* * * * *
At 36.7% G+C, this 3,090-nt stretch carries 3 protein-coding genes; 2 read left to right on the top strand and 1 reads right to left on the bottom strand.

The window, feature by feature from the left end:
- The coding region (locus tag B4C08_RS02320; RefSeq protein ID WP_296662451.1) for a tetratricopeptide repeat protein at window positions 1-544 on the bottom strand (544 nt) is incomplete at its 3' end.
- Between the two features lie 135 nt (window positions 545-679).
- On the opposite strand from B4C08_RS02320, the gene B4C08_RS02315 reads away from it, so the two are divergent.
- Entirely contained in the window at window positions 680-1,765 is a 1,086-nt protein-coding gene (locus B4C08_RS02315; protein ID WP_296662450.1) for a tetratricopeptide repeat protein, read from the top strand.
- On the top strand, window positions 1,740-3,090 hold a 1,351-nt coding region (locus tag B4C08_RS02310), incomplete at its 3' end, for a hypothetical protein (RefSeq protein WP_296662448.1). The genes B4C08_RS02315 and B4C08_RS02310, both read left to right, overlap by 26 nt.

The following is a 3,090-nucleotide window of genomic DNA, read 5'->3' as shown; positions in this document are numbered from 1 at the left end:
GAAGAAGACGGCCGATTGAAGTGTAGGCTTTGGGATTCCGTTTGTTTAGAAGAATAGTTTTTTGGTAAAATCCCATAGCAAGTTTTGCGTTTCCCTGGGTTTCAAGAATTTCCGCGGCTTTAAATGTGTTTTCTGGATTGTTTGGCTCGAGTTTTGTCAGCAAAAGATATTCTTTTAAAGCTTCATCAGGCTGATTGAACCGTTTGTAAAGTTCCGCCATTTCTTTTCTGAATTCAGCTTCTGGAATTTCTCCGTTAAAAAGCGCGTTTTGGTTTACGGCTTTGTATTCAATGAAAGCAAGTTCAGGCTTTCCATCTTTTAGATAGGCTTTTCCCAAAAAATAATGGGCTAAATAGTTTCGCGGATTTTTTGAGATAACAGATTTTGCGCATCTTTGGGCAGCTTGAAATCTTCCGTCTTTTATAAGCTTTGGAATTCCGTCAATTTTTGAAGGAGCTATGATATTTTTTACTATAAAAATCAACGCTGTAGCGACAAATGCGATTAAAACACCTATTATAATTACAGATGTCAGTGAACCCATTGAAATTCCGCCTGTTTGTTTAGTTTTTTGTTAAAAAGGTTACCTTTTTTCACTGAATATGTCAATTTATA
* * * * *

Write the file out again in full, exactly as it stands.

At 36.7% G+C, this 3,090-nt stretch carries 3 protein-coding genes; 2 read left to right on the top strand and 1 reads right to left on the bottom strand.

The window, feature by feature from the left end:
- The coding region (locus tag B4C08_RS02320; RefSeq protein ID WP_296662451.1) for a tetratricopeptide repeat protein at window positions 1-544 on the bottom strand (544 nt) is incomplete at its 3' end.
- Between the two features lie 135 nt (window positions 545-679).
- On the opposite strand from B4C08_RS02320, the gene B4C08_RS02315 reads away from it, so the two are divergent.
- Entirely contained in the window at window positions 680-1,765 is a 1,086-nt protein-coding gene (locus B4C08_RS02315; protein ID WP_296662450.1) for a tetratricopeptide repeat protein, read from the top strand.
- On the top strand, window positions 1,740-3,090 hold a 1,351-nt coding region (locus tag B4C08_RS02310), incomplete at its 3' end, for a hypothetical protein (RefSeq protein WP_296662448.1). The genes B4C08_RS02315 and B4C08_RS02310, both read left to right, overlap by 26 nt.

The following is a 3,090-nucleotide window of genomic DNA, read 5'->3' as shown; positions in this document are numbered from 1 at the left end:
GAAGAAGACGGCCGATTGAAGTGTAGGCTTTGGGATTCCGTTTGTTTAGAAGAATAGTTTTTTGGTAAAATCCCATAGCAAGTTTTGCGTTTCCCTGGGTTTCAAGAATTTCCGCGGCTTTAAATGTGTTTTCTGGATTGTTTGGCTCGAGTTTTGTCAGCAAAAGATATTCTTTTAAAGCTTCATCAGGCTGATTGAACCGTTTGTAAAGTTCCGCCATTTCTTTTCTGAATTCAGCTTCTGGAATTTCTCCGTTAAAAAGCGCGTTTTGGTTTACGGCTTTGTATTCAATGAAAGCAAGTTCAGGCTTTCCATCTTTTAGATAGGCTTTTCCCAAAAAATAATGGGCTAAATAGTTTCGCGGATTTTTTGAGATAACAGATTTTGCGCATCTTTGGGCAGCTTGAAATCTTCCGTCTTTTATAAGCTTTGGAATTCCGTCAATTTTTGAAGGAGCTATGATATTTTTTACTATAAAAATCAACGCTGTAGCGACAAATGCGATTAAAACACCTATTATAATTACAGATGTCAGTGAACCCATTGAAATTCCGCCTGTTTGTTTAGTTTTTTGTTAAAAAGGTTACCTTTTTTCACTGAATATGTCAATTTATA